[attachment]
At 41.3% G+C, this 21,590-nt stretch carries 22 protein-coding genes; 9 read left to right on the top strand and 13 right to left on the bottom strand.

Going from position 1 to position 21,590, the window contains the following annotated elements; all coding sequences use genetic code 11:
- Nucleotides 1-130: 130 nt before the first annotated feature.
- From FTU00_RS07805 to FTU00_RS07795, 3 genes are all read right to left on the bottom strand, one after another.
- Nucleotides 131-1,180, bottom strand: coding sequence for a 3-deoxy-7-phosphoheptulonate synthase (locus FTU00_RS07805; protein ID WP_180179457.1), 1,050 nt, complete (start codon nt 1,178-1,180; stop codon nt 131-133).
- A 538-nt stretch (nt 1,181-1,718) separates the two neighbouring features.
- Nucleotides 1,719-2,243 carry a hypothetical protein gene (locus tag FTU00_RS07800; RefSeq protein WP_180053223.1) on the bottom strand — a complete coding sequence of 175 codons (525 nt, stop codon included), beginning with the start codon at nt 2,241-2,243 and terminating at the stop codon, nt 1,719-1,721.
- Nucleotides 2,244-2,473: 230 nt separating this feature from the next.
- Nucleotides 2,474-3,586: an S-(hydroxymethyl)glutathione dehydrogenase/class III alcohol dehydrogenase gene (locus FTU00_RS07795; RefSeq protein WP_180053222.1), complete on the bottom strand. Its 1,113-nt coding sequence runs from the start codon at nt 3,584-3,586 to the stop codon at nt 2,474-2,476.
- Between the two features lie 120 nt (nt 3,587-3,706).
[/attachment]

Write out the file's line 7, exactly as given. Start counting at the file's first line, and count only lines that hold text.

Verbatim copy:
- Nucleotides 1,719-2,243 carry a hypothetical protein gene (locus tag FTU00_RS07800; RefSeq protein WP_180053223.1) on the bottom strand — a complete coding sequence of 175 codons (525 nt, stop codon included), beginning with the start codon at nt 2,241-2,243 and terminating at the stop codon, nt 1,719-1,721.